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Human Factors in Work Design

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(a) Describe what psychologists have learned about human factors in work design. 'Human factors in work design' refers to a specialty area of I/O psychology concerning the design and development of tools, machines, work systems and workplaces, such that their characteristics correspond with the skills and abilities of the worker. This answer will focus on the efficient design of 'operator-machine systems' and the workspace. A primary concern for human factors psychologists is the design of 'operator-machine system', which is the two-way interaction between workers and tools, collaborating to perform a task. Chapanis (1976) has provided an outline of the various elements of the operator-machine system: the human system of the operator-machine system comprises of sensing, information processing/decision-making and controlling; whereas, the machine system consists of controls, operation and displays. In the following paragraphs, each element of this interaction will be explored in detail. In the initial step of the interaction, the machine communicates information regarding its operational status to the operator on mechanical devices called displays. Displays are of several types, one of which is the visual display. The visual display can provide detailed and complex information to the operator. It can take one of three forms: quantitative (that gives precise numerical values), qualitative (that provides characteristics of machine operation) and check-reading (that indicates whether a machine system is on or off or functioning normally or abnormally). ...read more.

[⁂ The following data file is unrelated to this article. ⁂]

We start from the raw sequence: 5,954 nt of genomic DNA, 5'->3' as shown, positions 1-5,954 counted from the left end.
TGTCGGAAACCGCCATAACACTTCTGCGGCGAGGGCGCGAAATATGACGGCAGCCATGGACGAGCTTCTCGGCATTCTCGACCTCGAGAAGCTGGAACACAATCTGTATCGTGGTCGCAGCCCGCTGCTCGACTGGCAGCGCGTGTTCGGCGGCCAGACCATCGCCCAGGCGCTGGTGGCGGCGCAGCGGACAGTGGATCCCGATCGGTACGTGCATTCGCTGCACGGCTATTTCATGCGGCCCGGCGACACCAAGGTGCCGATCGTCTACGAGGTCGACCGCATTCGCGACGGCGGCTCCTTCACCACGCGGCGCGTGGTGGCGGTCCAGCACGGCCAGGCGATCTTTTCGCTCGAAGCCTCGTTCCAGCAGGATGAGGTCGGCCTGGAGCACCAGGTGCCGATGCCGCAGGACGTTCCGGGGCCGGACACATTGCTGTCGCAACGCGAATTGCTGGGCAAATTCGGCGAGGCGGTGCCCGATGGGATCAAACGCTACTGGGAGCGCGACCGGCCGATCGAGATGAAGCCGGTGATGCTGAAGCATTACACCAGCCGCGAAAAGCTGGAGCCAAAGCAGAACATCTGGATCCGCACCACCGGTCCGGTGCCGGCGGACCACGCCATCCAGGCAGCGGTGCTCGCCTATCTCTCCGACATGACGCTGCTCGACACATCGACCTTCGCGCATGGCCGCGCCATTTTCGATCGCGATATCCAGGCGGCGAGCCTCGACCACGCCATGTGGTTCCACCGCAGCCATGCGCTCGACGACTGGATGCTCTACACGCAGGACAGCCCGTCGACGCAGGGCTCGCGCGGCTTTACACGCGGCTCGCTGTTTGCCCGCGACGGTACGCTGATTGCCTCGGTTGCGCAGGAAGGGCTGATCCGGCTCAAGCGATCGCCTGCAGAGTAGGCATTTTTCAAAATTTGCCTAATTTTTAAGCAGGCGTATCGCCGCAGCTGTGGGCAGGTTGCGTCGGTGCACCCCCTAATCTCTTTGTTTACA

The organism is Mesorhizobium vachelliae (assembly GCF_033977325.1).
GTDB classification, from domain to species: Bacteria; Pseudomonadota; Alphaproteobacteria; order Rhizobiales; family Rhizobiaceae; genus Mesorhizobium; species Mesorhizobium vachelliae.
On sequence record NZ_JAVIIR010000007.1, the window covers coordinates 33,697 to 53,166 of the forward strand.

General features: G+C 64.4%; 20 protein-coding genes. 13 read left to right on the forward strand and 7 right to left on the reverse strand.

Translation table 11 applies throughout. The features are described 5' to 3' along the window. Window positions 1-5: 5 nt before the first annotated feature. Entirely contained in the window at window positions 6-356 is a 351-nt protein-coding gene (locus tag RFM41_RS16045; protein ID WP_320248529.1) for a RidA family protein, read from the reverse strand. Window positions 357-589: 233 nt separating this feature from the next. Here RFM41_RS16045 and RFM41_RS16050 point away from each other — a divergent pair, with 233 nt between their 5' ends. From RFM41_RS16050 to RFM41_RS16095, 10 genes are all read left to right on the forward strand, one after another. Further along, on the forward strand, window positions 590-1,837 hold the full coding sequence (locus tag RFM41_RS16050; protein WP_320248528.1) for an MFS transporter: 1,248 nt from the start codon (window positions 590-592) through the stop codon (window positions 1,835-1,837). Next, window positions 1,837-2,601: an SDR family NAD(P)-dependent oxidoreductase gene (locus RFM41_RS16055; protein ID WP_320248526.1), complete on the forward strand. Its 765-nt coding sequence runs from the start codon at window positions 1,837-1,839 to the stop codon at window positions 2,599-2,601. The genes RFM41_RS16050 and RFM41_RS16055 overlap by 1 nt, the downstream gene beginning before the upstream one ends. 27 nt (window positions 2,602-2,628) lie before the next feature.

The latter is more efficient for touch typing as over 3000 words can be typed using letters from the home row alone (as opposed to the 120 words using QWERTY keyboard), which may increase typing speed by 5 to 20 percent (Sander et al., 1993). Certain basic principles have to be followed in design and selection of controls in order for operator decisions to be communicated effectively. First, controls should be matched to the operator's body. To prevent operator's hands from being overloaded, only controls requiring great precision should be hand-operated; other simple operations should be controlled by foot. Second, control movements should mirror the machine actions they produce. Third, related controls should be combined so that in one action, the operator can change the operation of both systems. Fourth, controls should be clearly marked for rapid identification. Not only can they be visually recognized, some controls may require shape-coded controls that can be quickly recognized by touch. Fifth, the placement of important controls on similar machine systems should be standardized, especially when a worker is required to alternate between several similar machines regularly. Sixth, controls, especially emergency controls, should be adequately spaced and arranged to avoid unintentional activation. Upon the conclusion of the action stage, the manipulation of the controls becomes the machine's input, which causes the machine to perform the requested action. Subsequent changes in the operating status are then communicated to the operator via displays, and the cycle continues. ...read more.


The desk should be spacious enough to accommodate the storage of all necessary items of use, including books, stationery and such devices as table clocks, lamps, computers and related hardware. To avoid the desk taking too much space, the desk should incorporate various compartments such as shelves, cabinets and drawers, for the storage of books, writing material, and stationery, leaving the desk empty for the computer hardware and items of immediate use. These compartments should be of varying shapes and sizes, so that all items to be stored can be grouped by function - as stipulated by the functional principle - resulting in an organized, clutter-free environment for the student The seat should be designed so that the student is at the proper height and distance from the desk. They should also be fashioned so that a student who is seated for long periods do not experience back or leg strain. Also, the workspace should not only be designed for functional efficiency, but its characteristics must also be psychologically appealing (Donald, 1994). Therefore, it should be located in a place where extraneous noises are at their minimum. Also, the area should be properly illuminated, preferably with fluorescent lighting that provides increased illumination, better light distribution and reduced energy cost, as compared to incandescent lighting. Also, care must be taken not to overlight the work area. ...read more.

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